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Research Universities Jumpstart Michigan’s Biotech Industry

The state of Michigan has experienced a dramatic shift in its biotech industry. Pfizer’s closing of three Michigan research facilities in 2007 was a significant setback. But the fact that the state’s universities began to share more responsibilities for biotech research, says Dr. Rick Neubig, presents tremendous potential.

Neubig is a University of Michigan Professor of Pharmacology, Associate Professor of Internal Medicine, and Director of the university’s brand new Center for the Discovery of New Medicines (CDNM). To realize this potential, Neubig and leaders at all of Michigan’s research universities are redefining how they communicate with both each other and the private sector.

“We want to provide each other a broader picture of where things are through better communication and to help provide our researchers with advice on that next step to commercialization,” Neubig says.

The CDNM opened at the end of August 2012. The center serves to unite a number of previously disconnected departments within the university, facilitating both communication and cooperation among the scientists for more effective and efficient discovery and development of drugs. Modest research grants are available, as participating organizations have promised $500,000 a year for the next three years. It will also “push down the pathway for commercialization,” aiding in the navigation of its complex processes, Neubig says.

The center is already seeing positive results, with 8 to 10 projects already on the verge of commercialization.

Michigan State University’s Evangelyn Alocilja is familiar with what it takes to get to that next step of commercialization, as she says she had to “learn the language of communicating” with the private sector. Dr. Alocilja invented a biosensor that can detect pathogens such as E. coli and Salmonella quicker than ever before. Michigan startup nanoRETE has licensed the technology.

Dr. Alocilja’s biosensor has cut pathogen screening time to a remarkable fraction. Where previous E. coli screening methods took anywhere from 48 to 72 hours, Dr. Alocilja has cut this waiting period down to a mere 50 to 60 minutes. The technology is also effective in screening for tuberculosis and anthrax.

Dr. Alocilja was working on her project when a fellow researcher said that it was up to her if she was going to get her technology out of the laboratory and into the world.

“We call it the valley of death, that gap between public labs and private labs,” Alocilja says. Dr. Alocilja realized she had to learn how to go from developing technologies in the laboratory to attracting private interest.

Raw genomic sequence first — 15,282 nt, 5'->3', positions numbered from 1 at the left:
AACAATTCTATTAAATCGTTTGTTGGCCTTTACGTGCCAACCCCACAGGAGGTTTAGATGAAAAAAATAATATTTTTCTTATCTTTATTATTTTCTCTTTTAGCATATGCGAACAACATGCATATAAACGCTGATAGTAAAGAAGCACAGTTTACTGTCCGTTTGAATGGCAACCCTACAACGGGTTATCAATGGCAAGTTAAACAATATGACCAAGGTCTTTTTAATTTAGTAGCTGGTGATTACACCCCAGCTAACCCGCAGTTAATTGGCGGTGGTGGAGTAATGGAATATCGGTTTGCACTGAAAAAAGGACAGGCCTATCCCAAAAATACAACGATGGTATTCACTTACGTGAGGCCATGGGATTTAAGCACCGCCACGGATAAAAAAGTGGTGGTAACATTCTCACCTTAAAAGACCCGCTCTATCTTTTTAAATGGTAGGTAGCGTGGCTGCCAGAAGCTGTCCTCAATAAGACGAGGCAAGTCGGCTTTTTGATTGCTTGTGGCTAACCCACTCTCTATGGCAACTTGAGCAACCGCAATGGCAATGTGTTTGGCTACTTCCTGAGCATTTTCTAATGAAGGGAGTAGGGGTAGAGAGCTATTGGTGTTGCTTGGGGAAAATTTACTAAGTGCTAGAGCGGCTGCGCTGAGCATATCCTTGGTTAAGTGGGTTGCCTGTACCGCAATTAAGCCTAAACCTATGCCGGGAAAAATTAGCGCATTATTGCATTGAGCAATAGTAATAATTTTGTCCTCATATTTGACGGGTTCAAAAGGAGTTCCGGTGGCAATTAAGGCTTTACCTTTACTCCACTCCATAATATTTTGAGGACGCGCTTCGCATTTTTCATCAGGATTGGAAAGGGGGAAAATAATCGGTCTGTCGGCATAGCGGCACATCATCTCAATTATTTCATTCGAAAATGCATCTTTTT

“Overcoming that language barrier between faculty and venture capitalists is something that should be taught,” said Alocilja. “I had to learn it, study it: What is the mindset of people in the marketplace? How do I get the venture capitalists to understand me?”

With MSU’s aggressive outreach to venture capitalists and Dr. Alocilja’s eventual mastering of that so-called language barrier, the hand-held biosensor has been picked up and should prove lifesaving.

“Unless the private sector takes over, you’re very limited,” said Alocilja. “There has to be a public-private partnership if you want to impact lives.”

Dr. David Oupicky, Associate Professor of Wayne State University’s Department of Pharmaceutical Sciences, is also establishing Wayne State as a biotech hub. Dr. Oupicky’s research group has designed an innovative method for nanocarriers to treat metastatic cancer and inflammatory diseases.

While the first patient-related outcomes aren’t expected for another several years, the research suggests the promise of success. The initial research has been published in the chemistry journal Angewandte Chemi under the title “Dual-function CXCR4 Antagonist Polyplexes to Deliver Gene Therapy and Inhibit Cancer Cell Invasion.” Dr. Oupicky’s nanocarriers have a unique dual functionality.

According to Dr. Oupicky, the research found that “the nanocarriers not only limit metastasis and inflammation, but also deliver additional therapeutic agents with anticancer or anti-inflammatory activity.”

Dr. Oupicky’s nanocarriers and Dr. Alocilja’s biosensor are evidence of the public sector picking up a decade’s worth of slack left by Michigan’s private biotech industry. Our universities may not be receiving the same levels of investment as, for instance, Florida’s, but this also allows for researchers to come up with new ways to innovate.

“We could always use more money,” said Dr. Alocilja. “But sometimes impact isn’t measured by more money. Sometimes impact is improved through strategy.”

Dr. Neubig agrees. “More money is not necessarily the best approach. More coordination among universities would do wonders.”

Dr. Neubig notes that there has always been collaboration between the three universities of the URC, but there are opportunites to take that collaboration to the next level, such as finding ways to share information more easily between the universities, perhaps in a fashion similar to his own CDNM. Neubig affirms that such actions would benefit Michigan’s biotech industry as a whole.

“There is among us a tremendous amount of strength.”

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